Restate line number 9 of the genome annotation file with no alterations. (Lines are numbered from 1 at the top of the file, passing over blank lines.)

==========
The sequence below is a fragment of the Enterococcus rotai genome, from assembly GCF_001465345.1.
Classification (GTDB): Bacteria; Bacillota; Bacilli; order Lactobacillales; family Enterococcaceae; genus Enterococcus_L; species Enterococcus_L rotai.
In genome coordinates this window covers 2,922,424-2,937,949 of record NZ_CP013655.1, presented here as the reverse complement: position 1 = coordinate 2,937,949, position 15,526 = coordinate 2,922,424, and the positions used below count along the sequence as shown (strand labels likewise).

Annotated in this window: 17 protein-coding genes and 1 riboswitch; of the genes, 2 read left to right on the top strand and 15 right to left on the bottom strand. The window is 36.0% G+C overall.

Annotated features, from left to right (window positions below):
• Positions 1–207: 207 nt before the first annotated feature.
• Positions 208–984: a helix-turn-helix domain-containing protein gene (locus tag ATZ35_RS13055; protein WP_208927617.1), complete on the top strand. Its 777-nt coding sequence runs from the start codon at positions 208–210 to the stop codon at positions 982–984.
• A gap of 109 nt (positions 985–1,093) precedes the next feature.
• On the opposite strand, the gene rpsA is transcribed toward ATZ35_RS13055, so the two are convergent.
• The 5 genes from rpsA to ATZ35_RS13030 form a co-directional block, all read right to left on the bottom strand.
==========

• On the opposite strand, the gene rpsA is transcribed toward ATZ35_RS13055, so the two are convergent.